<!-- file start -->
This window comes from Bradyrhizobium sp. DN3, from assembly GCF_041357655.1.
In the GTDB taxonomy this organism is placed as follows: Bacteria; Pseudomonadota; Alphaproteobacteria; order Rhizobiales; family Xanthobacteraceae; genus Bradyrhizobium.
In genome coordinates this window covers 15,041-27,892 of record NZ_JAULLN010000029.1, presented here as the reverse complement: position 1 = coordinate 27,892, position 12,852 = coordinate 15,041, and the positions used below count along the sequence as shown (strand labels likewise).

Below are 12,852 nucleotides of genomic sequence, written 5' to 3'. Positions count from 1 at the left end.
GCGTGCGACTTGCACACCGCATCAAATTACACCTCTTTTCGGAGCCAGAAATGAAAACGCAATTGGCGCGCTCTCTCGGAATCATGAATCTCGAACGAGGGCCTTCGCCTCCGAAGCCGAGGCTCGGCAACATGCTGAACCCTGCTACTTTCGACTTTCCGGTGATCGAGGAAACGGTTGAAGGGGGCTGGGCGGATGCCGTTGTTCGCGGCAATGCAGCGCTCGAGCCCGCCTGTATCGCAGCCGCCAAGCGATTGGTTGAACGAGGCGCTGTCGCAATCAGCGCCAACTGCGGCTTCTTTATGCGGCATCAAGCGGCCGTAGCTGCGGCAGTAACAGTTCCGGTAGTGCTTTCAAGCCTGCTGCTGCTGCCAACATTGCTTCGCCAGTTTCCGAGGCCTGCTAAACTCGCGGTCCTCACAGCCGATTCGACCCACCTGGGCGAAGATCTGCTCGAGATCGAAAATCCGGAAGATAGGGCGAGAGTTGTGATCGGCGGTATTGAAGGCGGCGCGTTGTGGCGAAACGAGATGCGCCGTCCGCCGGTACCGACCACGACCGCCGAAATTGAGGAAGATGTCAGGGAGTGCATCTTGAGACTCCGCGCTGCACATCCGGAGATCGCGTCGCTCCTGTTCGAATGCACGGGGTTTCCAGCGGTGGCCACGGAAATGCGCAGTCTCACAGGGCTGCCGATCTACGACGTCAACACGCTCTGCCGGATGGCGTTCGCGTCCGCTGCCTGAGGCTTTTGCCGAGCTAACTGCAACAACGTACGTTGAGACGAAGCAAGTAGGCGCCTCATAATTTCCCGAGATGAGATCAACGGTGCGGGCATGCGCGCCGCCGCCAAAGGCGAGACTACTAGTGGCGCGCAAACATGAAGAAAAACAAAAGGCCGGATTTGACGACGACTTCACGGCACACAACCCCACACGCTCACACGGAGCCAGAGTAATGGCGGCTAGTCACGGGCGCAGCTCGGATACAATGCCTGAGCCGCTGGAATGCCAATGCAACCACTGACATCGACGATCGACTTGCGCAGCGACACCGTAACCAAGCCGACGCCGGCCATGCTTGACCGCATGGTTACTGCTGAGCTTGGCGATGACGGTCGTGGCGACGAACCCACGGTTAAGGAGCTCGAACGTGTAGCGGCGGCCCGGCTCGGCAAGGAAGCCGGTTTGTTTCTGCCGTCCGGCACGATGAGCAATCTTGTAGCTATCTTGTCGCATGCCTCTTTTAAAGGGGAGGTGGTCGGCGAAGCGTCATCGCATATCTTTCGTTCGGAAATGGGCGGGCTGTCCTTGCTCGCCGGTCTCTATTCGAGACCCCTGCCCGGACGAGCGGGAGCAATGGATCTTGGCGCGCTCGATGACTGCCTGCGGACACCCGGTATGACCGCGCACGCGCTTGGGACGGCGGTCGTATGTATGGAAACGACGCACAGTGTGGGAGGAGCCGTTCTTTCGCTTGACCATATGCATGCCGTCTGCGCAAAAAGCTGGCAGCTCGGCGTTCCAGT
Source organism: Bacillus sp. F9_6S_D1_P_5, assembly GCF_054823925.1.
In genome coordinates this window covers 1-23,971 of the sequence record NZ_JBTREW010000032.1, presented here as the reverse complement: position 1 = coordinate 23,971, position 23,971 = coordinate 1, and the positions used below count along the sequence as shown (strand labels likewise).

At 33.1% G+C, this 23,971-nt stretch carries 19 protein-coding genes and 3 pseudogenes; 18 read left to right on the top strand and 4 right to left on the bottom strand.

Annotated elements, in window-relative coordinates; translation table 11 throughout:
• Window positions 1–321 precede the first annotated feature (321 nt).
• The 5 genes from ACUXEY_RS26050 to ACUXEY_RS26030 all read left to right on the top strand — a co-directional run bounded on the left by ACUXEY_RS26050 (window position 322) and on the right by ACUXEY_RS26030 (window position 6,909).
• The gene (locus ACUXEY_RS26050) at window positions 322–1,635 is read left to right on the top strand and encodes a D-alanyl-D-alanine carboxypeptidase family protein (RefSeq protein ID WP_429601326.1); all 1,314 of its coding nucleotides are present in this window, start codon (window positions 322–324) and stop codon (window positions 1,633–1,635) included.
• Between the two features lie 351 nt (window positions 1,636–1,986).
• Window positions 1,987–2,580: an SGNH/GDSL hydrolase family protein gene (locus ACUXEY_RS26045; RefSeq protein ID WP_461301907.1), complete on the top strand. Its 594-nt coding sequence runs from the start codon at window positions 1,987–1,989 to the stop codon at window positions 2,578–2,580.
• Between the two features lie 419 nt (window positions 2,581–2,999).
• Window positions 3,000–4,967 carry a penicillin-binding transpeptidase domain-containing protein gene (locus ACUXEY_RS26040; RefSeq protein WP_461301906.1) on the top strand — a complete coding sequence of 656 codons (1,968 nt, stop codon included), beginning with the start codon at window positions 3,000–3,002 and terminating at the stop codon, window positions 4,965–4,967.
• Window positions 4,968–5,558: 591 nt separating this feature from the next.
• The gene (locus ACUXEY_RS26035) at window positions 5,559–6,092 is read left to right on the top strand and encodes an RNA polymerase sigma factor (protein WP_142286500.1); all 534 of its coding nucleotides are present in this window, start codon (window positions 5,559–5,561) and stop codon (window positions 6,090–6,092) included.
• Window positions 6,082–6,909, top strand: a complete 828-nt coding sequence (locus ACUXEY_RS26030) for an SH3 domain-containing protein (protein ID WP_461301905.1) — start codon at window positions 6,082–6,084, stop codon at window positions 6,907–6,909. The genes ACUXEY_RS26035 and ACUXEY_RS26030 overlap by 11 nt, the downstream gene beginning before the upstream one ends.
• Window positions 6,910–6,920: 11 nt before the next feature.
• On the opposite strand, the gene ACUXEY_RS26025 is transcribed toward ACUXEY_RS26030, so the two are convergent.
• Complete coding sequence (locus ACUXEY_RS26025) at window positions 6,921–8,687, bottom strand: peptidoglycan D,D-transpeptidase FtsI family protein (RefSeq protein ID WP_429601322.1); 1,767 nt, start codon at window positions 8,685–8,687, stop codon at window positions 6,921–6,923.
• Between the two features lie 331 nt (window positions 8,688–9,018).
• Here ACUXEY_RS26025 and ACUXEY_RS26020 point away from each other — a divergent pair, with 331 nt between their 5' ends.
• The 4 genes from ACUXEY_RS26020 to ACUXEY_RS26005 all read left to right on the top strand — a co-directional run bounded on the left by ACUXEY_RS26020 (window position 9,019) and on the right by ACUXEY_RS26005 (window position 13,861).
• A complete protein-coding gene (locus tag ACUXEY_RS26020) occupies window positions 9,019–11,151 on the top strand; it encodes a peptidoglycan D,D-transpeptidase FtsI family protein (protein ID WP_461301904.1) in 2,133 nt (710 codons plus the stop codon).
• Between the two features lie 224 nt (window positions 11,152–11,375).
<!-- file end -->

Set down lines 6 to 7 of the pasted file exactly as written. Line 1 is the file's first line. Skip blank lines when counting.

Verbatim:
Source organism: Bacillus sp. F9_6S_D1_P_5, assembly GCF_054823925.1.
In genome coordinates this window covers 1-23,971 of the sequence record NZ_JBTREW010000032.1, presented here as the reverse complement: position 1 = coordinate 23,971, position 23,971 = coordinate 1, and the positions used below count along the sequence as shown (strand labels likewise).